Am I being sensitive because of parts of my past? Am I justified? For that matter am I alone? What do you ladies think? Have I ever made anyone feel uncomfortable in commenting on any article on that blog because of their gender, or not written global content where almost anyone can like or dislike it without that being a consideration? Or do some people see it like my short lived Black Web Friday series, where I tried to help some black blogs and websites get some recognition from the public because it seemed no one knew black people existed on the web?

I just ask the questions; I’d really like to know your thoughts.

17 thoughts on “Business Blogs For Women, Minorities, Etc… A Lament”

  1. No one likes to feel excluded.

    I think maybe you’re picking up on something that’s more like a backlash to all the old boys’ networks women and minorities felt excluded from, once upon a time (or maybe they still do feel that way – I’m usually pretty oblivious to these things). I tend to avoid groups where I don’t feel welcome, regardless of who runs them.

    I’m curious, though – and I left a comment to this effect on Brian’s “open letter” – do you think of my blog as “a woman’s blog” or “a women’s blog”? I think there’s a difference, but I wonder if EITHER is something you ever even consciously think of when you’re there. And I know you do read it (at least sometimes). I never really thought about it. And frankly, I am a woman but I feel very much an outsider over on I don’t know the secret handshake. I don’t even know why I feel that way; no one’s ever “made” me feel that way. I just don’t feel welcome there at all, so consequently, I’ve never made much of an effort to become part of the community. I know other women have, and enjoy it very much.

    1. Holly, I’ve never seen you in that vein. I see you more as an intellectual, kind of like Mitch, and I’ll admit that sometimes I don’t immediately understand and might have to read your articles 2 or 3 times, which I had to do with some of his stuff as well. Even when you write on stuff that might pertain more to women, it feels like you’re trying to make sure men are engaged as well.

  2. The issue exist worldwide, Mitch. I don’t want to go into examples, but I think that the gap is getting wider, if some media say something else, than this is just propaganda. I’ve worked in many countries with many people from different nationalities. Separation between people, based on color and gender is always presented, unfortunately.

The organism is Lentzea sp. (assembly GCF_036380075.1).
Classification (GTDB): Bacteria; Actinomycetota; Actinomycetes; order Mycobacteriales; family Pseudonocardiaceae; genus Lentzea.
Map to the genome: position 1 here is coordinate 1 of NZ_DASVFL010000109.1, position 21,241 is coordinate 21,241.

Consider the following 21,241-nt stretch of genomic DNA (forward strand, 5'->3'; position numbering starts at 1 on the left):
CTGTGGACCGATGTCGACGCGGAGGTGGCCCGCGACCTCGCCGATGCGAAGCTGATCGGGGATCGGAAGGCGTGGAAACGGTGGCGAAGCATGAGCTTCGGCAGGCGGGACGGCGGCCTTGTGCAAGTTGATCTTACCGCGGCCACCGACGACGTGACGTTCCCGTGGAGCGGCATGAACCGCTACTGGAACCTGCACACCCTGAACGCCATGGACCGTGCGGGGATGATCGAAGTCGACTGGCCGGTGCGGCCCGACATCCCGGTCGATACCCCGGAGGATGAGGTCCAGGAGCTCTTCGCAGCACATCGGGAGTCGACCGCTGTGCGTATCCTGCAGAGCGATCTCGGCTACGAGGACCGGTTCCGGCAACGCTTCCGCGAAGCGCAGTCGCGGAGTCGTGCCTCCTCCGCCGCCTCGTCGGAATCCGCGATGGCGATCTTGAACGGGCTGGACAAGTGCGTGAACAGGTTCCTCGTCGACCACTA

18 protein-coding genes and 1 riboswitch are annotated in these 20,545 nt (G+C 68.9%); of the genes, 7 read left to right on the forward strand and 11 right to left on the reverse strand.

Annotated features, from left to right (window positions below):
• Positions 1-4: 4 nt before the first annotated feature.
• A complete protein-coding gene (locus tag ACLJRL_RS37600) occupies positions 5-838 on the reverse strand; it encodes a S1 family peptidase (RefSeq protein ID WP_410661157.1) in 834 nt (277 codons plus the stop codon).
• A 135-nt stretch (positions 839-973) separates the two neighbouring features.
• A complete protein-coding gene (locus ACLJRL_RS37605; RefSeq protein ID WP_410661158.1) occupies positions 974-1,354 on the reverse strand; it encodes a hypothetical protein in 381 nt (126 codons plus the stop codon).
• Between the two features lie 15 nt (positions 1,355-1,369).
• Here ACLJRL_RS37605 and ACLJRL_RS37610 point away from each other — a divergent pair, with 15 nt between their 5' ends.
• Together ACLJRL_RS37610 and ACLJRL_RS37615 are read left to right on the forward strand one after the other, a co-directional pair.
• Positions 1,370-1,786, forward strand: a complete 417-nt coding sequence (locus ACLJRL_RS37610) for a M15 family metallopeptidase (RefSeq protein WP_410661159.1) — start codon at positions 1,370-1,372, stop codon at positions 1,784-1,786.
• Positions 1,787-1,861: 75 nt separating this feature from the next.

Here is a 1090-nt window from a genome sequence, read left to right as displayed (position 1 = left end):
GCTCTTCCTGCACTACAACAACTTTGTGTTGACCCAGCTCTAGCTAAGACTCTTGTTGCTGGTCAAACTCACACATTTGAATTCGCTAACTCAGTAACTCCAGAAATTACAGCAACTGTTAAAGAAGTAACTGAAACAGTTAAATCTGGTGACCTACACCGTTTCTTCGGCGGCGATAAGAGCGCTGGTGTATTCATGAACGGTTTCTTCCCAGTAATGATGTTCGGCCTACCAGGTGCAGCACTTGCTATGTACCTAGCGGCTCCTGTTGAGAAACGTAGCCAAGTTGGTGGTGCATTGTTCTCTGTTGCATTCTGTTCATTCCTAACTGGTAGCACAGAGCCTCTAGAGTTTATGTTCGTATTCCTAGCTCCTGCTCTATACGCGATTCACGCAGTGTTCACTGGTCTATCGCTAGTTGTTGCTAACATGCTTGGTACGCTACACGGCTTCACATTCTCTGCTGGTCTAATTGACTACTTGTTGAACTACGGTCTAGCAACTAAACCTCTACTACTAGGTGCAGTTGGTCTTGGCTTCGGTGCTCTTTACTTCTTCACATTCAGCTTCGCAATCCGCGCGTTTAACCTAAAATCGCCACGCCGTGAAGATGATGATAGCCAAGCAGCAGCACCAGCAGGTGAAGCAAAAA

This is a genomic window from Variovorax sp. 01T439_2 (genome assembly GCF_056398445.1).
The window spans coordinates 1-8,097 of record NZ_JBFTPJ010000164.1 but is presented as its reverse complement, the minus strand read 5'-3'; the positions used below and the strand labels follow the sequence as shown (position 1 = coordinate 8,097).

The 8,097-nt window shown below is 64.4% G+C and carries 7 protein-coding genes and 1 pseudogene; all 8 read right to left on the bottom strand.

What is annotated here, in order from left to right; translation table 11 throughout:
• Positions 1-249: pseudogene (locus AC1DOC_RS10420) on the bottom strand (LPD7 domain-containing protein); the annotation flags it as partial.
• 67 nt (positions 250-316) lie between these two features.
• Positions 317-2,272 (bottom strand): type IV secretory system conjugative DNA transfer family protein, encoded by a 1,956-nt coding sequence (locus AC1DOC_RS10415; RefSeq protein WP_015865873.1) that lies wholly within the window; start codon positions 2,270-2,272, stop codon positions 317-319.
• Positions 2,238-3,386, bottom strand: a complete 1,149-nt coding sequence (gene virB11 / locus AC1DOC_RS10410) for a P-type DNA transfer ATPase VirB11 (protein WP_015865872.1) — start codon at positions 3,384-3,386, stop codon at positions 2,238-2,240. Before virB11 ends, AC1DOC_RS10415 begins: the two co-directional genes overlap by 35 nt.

1. I hadn’t thought that it happened in other countries but I guess it makes sense Carl. I think some of the separation makes sense while some of the rest of it doesn’t. But it’s just how I see things I figure.

  3. So true, people judge too easily by gender, race or color. I just hope a lot more people would be more openminded to this. Thanks for sharing this great article about it.

  4. Hi Mitch,

    I completely understand what you’re saying. I come across it frequently- a fitness or exercise or diet blog(dedicated for women) that while it may having some interesting and valuable info, and I would really like to comment and join in on the conversation I won’t because I would feel uncomfortable by being the only male to participate.
    I can understand the concept of creating a forum to make certain people feel more welcome and comfortable but close to what you said, why not create a better platform that could make more people feel welcome. To me it seems that when you try hard to make certain individuals feel comfortable it can unknowingly make others feel uncomfortable.
    Happy New Year Mitch.

    1. Welcome Aaron, and thanks for your comment. I’m with you; if what’s being shared would be great for everyone, why not go that route? One can still be a woman & write in that manner. If it’s advice that’s only for women, I don’t have a problem with that. Actually, overall I don’t have a major problem with the way things are now either; I figure it’s just one more area where I can stay away, like I do with blogs that have certain comment formats.

  5. And, I want to be Batman. Because Batman seems to be a lot cooler ๐Ÿ˜€

    I have a lot of mompreneur blogs on my reading list. It was kind of weird at first, still is. I can’t relate back to a lot of things these bloggers talk about. But, the fact is that I have learned a lot from those blogs and those blogs have also helped me to gain more connections online (In the end, that is what that matters to me).

    I do like the concept of groups, but I hate them at the same time (this sort of group categorization has caused a lot of problems in our world…still is causing a lot of problems).

    Of course, there are groups that work together to improve this world (which is great).